Bovine Veterinarian recently conducted an online survey of beef and dairy veterinarians to assess the economic situation they and their clients are facing. One survey respondent anonymously said when clients want to reduce preventive costs such as vaccines and the like, he/she leaves them with the poem “The Ambulance Down In the Valley” written in 1895 by Joseph Malins.
A quick Google search will bring up the poem which describes a dangerous cliff where many people have fallen over the edge. The townsfolk came up with two choices — either build a fence at the edge of the cliff to prevent others from tumbling down the side, or buy an ambulance down in the valley to respond to the unlucky peson who had already fallen. One verse of the poem reads:
Said one, to his peers, “It’s a marvel to me
That you’d give so much greater attention
To repairing results than to curing the cause;
You had much better aim at prevention.
For the mischief, of course, should be stopped at its source,
Come, neighbors and friends, let us rally.
It is far better sense to rely on a fence
Than an ambulance down in the valley.”
Is this starting to sound familiar with the way that some of your clients think, especially when times are tight? In their efforts to reduce costs are they cutting out animal health programs that could turn around and bite them back in the future? What is your professional advice to clients when they would rather wait for an emergency that might never come vs. preventing it in the first place?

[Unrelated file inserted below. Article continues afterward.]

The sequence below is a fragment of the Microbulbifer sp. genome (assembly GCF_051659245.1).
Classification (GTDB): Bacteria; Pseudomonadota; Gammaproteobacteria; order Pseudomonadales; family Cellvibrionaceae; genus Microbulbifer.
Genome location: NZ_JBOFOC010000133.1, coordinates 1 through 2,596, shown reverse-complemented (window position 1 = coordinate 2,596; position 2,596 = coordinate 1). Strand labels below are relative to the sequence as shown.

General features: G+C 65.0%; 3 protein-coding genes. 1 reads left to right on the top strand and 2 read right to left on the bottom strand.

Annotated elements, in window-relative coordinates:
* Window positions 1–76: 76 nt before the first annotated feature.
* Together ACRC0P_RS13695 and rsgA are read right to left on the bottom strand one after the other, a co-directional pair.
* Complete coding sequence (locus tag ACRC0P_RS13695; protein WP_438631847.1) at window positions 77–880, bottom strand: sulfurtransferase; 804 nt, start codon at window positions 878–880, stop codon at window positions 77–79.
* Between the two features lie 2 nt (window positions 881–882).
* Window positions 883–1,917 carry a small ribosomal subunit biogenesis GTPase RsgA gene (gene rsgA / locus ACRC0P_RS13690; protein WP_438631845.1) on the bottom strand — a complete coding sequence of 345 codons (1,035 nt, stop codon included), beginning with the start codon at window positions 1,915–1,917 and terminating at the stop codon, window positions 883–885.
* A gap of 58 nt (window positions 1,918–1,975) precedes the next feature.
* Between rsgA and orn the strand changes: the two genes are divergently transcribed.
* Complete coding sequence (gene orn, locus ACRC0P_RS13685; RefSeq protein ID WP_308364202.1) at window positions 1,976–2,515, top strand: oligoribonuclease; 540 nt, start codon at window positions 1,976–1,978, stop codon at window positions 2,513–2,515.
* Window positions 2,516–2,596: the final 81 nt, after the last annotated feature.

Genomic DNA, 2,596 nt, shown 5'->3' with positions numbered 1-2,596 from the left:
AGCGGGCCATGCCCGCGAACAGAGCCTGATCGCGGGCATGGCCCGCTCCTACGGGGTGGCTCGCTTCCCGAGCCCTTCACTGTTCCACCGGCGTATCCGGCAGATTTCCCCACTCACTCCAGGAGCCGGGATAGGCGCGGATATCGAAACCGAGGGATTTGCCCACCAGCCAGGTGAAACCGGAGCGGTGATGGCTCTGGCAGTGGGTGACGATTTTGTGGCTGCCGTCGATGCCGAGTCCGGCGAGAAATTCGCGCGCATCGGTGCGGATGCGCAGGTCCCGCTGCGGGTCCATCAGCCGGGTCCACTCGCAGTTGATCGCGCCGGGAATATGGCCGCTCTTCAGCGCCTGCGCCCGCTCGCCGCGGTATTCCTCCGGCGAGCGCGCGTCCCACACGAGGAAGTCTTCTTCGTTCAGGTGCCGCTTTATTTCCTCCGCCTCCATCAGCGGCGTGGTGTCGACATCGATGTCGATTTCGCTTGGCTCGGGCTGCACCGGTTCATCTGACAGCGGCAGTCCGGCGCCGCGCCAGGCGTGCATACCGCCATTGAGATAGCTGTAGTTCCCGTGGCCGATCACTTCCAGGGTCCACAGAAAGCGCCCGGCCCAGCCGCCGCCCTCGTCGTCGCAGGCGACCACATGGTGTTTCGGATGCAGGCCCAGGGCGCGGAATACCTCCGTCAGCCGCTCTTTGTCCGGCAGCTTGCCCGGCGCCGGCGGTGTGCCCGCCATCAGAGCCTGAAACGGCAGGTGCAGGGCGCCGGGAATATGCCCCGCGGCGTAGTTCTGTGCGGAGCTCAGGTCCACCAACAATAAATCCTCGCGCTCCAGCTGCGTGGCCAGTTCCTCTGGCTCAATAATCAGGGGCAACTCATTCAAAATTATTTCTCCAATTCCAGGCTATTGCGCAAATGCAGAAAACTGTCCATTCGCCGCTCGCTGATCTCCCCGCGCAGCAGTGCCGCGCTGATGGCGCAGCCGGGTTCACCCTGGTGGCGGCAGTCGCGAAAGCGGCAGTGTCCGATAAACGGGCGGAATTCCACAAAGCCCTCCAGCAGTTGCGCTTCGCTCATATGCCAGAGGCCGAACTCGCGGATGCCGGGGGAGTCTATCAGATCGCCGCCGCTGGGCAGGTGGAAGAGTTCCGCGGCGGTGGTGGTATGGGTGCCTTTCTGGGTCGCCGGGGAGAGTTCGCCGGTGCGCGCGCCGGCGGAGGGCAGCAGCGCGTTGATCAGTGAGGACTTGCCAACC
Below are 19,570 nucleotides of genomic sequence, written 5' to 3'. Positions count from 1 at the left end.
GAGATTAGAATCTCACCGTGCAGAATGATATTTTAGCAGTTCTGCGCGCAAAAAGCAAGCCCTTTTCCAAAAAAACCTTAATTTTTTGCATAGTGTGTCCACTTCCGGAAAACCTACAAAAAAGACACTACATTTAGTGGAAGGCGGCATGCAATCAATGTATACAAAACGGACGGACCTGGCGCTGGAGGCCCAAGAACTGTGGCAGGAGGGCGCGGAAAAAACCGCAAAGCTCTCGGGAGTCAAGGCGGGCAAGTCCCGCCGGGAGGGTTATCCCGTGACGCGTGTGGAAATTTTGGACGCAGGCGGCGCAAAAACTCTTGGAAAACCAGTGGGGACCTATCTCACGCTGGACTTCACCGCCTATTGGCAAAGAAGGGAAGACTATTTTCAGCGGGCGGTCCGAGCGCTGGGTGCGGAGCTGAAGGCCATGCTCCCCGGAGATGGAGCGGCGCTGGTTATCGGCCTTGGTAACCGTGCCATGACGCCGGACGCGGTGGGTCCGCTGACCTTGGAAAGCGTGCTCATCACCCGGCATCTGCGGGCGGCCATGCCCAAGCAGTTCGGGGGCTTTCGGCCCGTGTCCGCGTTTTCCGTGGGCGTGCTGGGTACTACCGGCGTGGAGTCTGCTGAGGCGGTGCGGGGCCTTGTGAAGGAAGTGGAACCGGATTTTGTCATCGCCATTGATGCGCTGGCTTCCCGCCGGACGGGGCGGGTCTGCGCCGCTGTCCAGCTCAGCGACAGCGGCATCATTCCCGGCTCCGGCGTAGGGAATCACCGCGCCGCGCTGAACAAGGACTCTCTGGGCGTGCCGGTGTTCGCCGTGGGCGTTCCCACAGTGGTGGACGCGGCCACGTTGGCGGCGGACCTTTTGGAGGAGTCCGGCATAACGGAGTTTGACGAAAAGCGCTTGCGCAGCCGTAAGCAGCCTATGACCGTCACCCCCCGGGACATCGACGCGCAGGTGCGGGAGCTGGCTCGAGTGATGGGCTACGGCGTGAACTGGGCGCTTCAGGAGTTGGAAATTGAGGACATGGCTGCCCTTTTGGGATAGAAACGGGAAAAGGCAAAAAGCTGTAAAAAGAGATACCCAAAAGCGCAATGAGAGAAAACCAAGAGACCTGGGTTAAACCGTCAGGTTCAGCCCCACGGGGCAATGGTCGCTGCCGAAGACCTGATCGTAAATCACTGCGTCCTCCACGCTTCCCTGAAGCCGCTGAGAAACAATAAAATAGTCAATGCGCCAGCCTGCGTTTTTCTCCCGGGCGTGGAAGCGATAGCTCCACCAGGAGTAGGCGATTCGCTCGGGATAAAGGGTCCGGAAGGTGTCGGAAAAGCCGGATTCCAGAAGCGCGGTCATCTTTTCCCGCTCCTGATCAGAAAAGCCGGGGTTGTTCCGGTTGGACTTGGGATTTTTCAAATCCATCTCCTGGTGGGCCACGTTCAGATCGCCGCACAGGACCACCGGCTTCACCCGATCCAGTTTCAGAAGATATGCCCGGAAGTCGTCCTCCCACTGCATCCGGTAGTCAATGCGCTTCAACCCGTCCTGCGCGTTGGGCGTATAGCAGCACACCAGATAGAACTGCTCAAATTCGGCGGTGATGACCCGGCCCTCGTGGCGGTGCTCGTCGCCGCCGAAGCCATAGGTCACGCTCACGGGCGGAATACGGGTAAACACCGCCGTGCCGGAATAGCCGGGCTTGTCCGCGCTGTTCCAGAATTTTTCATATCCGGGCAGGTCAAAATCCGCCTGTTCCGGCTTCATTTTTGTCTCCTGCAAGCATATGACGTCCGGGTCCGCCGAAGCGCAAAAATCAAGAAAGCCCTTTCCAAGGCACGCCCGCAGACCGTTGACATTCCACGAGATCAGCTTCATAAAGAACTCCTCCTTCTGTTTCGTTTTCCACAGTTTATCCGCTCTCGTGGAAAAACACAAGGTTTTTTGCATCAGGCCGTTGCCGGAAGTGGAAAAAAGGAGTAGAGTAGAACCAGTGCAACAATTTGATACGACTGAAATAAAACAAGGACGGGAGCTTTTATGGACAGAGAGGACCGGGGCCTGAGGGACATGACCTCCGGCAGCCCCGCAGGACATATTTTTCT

One veterinarian responding to the survey said: “I’ve tried to stress that reducing things such as biosecurity testing and reproductive checks could cost them much more down the road than the small savings now.” Another said, regarding the false economics that saving now (on certain inputs) will help save later, “I felt like I failed to document the value of the items they cut.”
This issue will kick off with a look at of the Bovine Veterinarian survey results. Three more subsequent articles will cover, more in-depth, how beef and dairy veterinarians are responding and strategizing to keep themselves and their clients ahead of the economic game.
And how did Malins wrap up his poem? With this last verse:
The story looks queer as we’ve written it here,
But things oft occur that are stranger;
More humane, we assert, than to succor the hurt
Is the plan of removing the danger,
The best possible course is to safeguard the source;
Attend to things rationally.
Yes, build up the fence and let us dispense
With the ambulance down in the valley.
Next issue: July/August 2009